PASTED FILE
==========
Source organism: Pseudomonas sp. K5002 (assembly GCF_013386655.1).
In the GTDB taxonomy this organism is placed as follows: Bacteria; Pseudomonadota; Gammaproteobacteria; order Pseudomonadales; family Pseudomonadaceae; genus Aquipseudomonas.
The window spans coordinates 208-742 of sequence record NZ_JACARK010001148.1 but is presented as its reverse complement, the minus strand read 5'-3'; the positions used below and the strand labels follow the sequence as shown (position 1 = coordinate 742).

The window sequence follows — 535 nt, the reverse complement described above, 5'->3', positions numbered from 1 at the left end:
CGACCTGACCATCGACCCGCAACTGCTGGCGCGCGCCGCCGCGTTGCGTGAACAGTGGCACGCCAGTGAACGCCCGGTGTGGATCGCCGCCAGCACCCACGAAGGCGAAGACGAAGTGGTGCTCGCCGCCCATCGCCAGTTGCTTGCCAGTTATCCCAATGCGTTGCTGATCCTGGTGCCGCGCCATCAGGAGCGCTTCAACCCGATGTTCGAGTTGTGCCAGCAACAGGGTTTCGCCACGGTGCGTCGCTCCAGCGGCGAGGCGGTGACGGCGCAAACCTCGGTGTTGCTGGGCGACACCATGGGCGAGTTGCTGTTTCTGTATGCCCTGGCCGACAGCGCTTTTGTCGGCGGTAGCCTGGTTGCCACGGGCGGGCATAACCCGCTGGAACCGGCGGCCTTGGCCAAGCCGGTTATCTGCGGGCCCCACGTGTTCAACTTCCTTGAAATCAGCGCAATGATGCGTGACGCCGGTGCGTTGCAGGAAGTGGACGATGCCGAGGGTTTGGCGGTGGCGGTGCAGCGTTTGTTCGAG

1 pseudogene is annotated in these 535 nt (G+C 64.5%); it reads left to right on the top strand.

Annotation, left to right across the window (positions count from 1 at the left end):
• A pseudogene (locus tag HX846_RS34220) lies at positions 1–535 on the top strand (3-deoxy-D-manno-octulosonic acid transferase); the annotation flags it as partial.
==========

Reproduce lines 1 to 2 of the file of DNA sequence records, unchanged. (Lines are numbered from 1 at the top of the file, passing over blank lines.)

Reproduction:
Source organism: Pseudomonas sp. K5002 (assembly GCF_013386655.1).
In the GTDB taxonomy this organism is placed as follows: Bacteria; Pseudomonadota; Gammaproteobacteria; order Pseudomonadales; family Pseudomonadaceae; genus Aquipseudomonas.